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Watch the video below for Kevin’s answer, but the short answer is no. Kevin explains, “Disinfecting products are dangerous chemicals that I really don’t want around my family or on the surfaces in my home, and I know that typically they’re not used properly anyway so you don’t even get the benefits of the disinfecting, you’re only getting these harmful chemicals spread all around your home.”
So let’s start with soap. Antibacterial soaps came onto the scene about a decade ago. TV commercials used marketing fear tactics to sell the belief that there is a war in your home and the only way to win it is to kill everything. We were, and still are, sold the belief that killing germs and bacteria is the only way to be clean and healthy. But then the research and reports started to come out, and it turns out antibacterial soaps are actually worse for you. Colleen Rogers, Ph.D., a lead microbiologist at the FDA, stated that there is no evidence that supports that people who use antibacterial soap are less likely to develop bacterial infections than people who use soap and water and that the overuse of antibacterial soaps may breed resistant bacteria. Additionally, the antibacterial ingredient triclosan poses health risks (may cause infertility, early puberty, obesity, allergies, and other problems), and are harmful to the environment. And in fact, antibacterial soaps have absolutely no effect on viruses. Consumer Reports’ Chief Medical Advisor, Marvin Lipman, explains, “Just like you shouldn’t take an antibiotic drug to treat a viral infection, like the cold or flu, there’s no reason you would use an antibacterial soap to kill viruses.”
So what does washing my hands have to do with cleaning my kitchen countertops after exposure to raw chicken, cleaning the toilet, sinks, doorknobs, tv remotes, and every other surface my flu-ridden kid came in contact with? Well it’s the best analogy to cleaning your home as well.
Think about your hands when you’re cooking with raw chicken, you definitely want to get your hands back to clean and safe, so what do you do? You go to the sink and elbow the water on, use a few pumps of plain soap because we have been told by the FDA, EPA, Consumer Reports, and just about everyone else not to use antibacterial soaps and wash, wash, wash, your hands until they’re clean. You simply want to remove the bacteria from your hands and soap and water gets the job done. You now have clean hands and you can move onto the salad…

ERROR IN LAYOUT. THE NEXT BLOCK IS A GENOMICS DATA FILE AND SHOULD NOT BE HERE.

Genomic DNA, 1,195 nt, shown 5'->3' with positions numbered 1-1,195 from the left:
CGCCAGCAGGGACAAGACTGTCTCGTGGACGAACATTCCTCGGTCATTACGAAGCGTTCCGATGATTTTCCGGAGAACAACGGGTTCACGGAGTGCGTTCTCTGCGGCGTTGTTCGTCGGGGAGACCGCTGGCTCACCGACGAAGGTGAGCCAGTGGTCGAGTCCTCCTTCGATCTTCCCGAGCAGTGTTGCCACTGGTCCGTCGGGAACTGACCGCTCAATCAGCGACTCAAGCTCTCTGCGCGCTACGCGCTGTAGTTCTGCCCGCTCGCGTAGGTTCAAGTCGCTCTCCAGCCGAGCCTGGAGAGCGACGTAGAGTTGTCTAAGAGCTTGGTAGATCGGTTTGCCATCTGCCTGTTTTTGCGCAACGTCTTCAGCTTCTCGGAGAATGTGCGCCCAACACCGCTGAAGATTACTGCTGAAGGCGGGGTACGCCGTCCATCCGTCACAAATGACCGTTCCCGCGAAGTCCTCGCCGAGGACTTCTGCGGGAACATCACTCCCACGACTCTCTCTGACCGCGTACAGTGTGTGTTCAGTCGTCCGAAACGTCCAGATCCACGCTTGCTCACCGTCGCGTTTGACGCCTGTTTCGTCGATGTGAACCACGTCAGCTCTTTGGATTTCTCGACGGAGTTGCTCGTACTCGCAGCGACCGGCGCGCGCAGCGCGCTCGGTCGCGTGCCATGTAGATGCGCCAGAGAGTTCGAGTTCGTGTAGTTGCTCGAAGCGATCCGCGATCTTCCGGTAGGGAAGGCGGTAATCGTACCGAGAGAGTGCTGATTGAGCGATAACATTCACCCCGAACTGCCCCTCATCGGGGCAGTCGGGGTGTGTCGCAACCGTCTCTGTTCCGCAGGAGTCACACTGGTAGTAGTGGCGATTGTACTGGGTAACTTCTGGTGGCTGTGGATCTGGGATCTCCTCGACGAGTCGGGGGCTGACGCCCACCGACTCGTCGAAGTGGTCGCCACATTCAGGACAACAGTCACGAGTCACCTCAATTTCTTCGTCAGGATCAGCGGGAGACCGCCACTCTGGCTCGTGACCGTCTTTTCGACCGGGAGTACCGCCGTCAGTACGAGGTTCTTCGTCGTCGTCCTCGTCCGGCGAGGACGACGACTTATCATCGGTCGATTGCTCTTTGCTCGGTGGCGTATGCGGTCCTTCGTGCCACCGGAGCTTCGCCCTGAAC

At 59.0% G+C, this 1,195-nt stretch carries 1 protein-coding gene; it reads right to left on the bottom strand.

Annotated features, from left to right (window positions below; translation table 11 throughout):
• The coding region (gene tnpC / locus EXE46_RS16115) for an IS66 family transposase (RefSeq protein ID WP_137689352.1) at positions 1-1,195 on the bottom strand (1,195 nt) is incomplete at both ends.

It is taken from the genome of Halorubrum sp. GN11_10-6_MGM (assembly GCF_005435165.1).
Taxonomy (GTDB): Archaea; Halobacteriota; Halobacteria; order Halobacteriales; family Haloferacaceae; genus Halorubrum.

It’s as simple as this, to have clean hands I just need to remove the germs and bacteria. No killing machine necessary, just plain ol soap and water. Same holds true for the surfaces in your home. Why do you need to use a registered pesticide to clean your home, when you can just use a product that helps you lift the dirt, germs, and bacteria from the surface and remove it.
Actually, not all bacteria are bad. Some bacteria are good and necessary. Just as the good bacteria needs to be present on and in our bodies, good bacteria need to live in our home too. For example, intestinal bacteria help us to digest food. The ‘good’ bacteria that naturally lives on and inside our bodies help us stay healthy by keeping the numbers of ‘bad’, disease-causing bacteria under control. When you use antibacterial or antimicrobial cleaning products, not only are the bad bacteria being killed (when following the manufacturer’s directions), so too are the good bacteria. This could be harmful if the ratio of good to bad bacteria is disturbed, and bad bacteria get the upper hand. When exposed to antibacterial or antimicrobial cleaning products, most bacteria will die, but some may survive and multiply. These strains can become resistant to antibiotics and disinfectants. The Victoria State Government issued this statement:
- Evidence suggests that the use of antibacterial and antimicrobial cleaning products – particularly in combination with the over-prescription of antibiotics – may produce strains of multi-resistant organisms.
- Antibacterial and antimicrobial cleaning products are no better at eliminating bacteria than cheaper plain soaps, detergents, and warm water.